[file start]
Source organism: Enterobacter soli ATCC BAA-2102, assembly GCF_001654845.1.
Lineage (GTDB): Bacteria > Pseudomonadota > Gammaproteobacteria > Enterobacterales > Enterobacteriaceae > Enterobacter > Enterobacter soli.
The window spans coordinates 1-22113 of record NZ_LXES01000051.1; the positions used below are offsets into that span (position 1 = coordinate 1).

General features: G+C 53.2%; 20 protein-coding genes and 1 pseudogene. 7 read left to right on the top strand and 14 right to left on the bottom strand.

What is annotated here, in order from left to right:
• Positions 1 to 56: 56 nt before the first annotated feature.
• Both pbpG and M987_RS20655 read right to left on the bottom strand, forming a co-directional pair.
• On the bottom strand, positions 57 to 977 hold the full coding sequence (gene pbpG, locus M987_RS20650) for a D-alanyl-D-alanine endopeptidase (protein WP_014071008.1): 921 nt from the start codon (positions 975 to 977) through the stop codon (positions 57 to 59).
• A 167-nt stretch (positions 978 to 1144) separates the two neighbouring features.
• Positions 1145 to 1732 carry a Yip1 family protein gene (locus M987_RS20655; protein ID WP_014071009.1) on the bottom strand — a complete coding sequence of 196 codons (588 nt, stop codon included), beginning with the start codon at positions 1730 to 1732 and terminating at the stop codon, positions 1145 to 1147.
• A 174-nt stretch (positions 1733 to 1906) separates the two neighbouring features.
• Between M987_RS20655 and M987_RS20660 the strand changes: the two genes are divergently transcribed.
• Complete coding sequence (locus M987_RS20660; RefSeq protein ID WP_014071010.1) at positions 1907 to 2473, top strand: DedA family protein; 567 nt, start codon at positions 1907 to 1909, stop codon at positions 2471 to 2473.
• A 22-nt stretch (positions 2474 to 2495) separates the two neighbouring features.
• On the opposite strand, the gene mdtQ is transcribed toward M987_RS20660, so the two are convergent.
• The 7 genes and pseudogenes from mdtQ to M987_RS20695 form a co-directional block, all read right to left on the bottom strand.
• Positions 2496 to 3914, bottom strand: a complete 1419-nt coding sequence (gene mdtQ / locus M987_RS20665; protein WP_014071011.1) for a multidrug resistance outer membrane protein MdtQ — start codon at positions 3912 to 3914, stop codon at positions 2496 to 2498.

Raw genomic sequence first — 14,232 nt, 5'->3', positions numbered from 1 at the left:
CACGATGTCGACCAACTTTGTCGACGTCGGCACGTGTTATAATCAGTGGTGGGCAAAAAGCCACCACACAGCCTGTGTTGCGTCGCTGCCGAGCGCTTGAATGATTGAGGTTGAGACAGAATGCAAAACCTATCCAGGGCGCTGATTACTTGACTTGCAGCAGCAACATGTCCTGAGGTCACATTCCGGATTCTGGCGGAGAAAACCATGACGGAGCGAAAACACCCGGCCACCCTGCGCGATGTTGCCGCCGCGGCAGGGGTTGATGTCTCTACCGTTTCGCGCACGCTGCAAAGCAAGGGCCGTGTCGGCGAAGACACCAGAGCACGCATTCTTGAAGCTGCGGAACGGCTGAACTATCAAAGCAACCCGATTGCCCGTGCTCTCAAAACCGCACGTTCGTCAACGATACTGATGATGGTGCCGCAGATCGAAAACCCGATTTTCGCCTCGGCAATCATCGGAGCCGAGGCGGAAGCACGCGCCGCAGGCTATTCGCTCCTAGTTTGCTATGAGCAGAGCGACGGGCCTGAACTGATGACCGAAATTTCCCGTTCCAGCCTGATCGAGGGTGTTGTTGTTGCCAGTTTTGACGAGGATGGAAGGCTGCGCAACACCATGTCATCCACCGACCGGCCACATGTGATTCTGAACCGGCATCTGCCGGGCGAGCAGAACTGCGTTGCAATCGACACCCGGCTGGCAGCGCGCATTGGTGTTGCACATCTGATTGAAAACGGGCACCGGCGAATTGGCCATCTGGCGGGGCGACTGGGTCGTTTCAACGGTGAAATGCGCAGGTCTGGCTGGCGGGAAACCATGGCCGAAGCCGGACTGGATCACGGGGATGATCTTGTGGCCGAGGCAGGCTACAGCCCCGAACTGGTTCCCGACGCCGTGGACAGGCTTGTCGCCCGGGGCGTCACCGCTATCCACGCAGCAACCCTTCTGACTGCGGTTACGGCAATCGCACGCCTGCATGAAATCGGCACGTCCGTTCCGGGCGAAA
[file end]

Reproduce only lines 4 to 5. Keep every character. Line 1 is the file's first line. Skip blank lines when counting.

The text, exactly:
General features: G+C 53.2%; 20 protein-coding genes and 1 pseudogene. 7 read left to right on the top strand and 14 right to left on the bottom strand.

What is annotated here, in order from left to right: